Monday, September 23, 2013

Are Two Sails Enough?

When we sailed Ladybug in the relatively protected waters of the Sea of Cortez in Mexico, we kept a largish genoa hoisted most of the time. This sail - about a 145 (145% of the area between the mast, fore-stay, and fore-deck) overlaps the mast by quite a lot when pulled in. It is quite a heavy sail - I can barely lift it on deck in its bag. The big genoa is wonderful in light airs giving up to an extra mile per hour. However it is harder to furl in and when furled a lot, its shape is a bit too full to allow Ladybug to go well to windward. It is also difficult to tack because of our inner (cutter rig) stay. It usually requires a helping hand on the fore-deck to work the sail past the inner stay or that you roll the genoa in a bit to get it around. Also, because the sail extends so far aft when sheeted in, it induces additional weather helm.

When we left Mexico, we took the big genoa down because it needed some restitching and a repair to the UV protection where it had chafed on the spreaders while tacking. We repaired it and then folded it and put it away in its bag until two days ago, using the smaller jib that is around 110 to 120% of the fore-triangle. In the last 18 months or so we have sailed over 10,000 nautical miles (20,000 kms) with this smaller jib. It is easy to reef by hand without overloading the roller furler, tacks better, and even in light airs has proven to be adequate (or maybe I am just getting more patient!) It has also required virtually no maintenance until now. We took the sail down because I noticed some stitching on the UV protection strip was coming undone.

The small jib is, I believe, the jib that came with the boat back in the late 1980's. When a new taller mast was put in Ladybug about 10 years ago, this jib was modified slightly and restitched. The sail cloth must be a good one because it is still in very good condition and it holds its shape quite well even when beating in heavier winds or furled in a few rolls. I will repair the worn stitching by hand, using the machine stitched holes and a heavy darning needle and palm to replace the worn stitching with fresh polyester sunbrella thread. This will likely take me a day of labour. I will then re-hoist this as our working jib.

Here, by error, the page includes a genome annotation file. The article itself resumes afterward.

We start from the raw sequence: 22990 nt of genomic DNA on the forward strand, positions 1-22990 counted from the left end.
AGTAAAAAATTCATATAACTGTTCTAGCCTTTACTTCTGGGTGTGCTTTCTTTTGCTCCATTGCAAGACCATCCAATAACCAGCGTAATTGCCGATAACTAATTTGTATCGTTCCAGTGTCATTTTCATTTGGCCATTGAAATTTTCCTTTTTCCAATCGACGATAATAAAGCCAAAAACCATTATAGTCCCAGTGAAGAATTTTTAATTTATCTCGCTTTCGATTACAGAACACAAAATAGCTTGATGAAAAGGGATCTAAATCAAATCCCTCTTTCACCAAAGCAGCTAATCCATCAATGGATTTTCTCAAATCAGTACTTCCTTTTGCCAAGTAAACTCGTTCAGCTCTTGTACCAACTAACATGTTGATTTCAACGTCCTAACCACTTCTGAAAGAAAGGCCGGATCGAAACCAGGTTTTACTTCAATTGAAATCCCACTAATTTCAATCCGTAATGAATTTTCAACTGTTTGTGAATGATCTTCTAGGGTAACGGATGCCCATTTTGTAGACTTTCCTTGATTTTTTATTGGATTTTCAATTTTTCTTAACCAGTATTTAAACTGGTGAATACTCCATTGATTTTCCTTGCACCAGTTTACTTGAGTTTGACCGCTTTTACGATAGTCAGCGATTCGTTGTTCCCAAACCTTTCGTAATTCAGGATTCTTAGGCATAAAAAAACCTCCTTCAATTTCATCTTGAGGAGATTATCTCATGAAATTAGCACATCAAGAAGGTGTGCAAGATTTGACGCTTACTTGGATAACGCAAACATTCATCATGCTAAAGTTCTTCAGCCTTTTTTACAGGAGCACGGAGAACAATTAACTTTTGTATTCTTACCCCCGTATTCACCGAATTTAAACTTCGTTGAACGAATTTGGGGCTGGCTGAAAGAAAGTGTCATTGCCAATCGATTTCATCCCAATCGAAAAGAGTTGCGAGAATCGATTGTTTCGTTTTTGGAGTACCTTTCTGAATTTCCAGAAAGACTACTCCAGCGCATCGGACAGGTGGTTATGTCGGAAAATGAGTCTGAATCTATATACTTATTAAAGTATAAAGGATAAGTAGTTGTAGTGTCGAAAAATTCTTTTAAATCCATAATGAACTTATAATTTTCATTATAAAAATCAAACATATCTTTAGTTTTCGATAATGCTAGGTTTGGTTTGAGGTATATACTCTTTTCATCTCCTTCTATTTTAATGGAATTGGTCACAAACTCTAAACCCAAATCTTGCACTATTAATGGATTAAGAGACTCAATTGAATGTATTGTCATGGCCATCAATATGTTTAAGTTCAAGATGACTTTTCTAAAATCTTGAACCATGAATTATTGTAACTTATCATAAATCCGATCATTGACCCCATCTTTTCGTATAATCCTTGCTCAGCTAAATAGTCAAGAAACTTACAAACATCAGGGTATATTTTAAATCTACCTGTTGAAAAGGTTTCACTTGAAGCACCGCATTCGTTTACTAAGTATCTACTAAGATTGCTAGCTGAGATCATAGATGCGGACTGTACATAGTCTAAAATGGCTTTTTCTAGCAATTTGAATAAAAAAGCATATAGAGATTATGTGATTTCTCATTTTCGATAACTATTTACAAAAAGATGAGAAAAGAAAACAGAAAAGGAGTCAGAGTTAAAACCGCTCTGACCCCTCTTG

We used the big jib for the passage yesterday and were reminded of its strengths and weaknesses. The passage started in light winds and the speed we were able to make in these put a smile on my face. But that smile disappeared as the wind increased to 10 and then 15 knots on the nose and I had to reef the main. In these winds we would normally use our full small jib, but the boat was just overpowered with the full larger jib. We had more trouble tacking and we had to reef the beast in order to keep the boat at a decent angle of heel. The loads on the roller furler while reefing were substantially more and even though we ran off downwind to do the furling, it was all I could do to haul in the line by hand.

The reason I am writing this is to suggest that from our admittedly limited experience in cruising in the South Pacific, if you are setting off on a similar cruise, I think you could get away with one modest furling jib in your sail wardrobe - something not too big and cut so it can be roller reefed in heavier winds and still work adequately to windward. The advantages are many - less expense, less storage required below, ease of handling, etc. The only major downside I can see is a small loss of speed in lighter airs.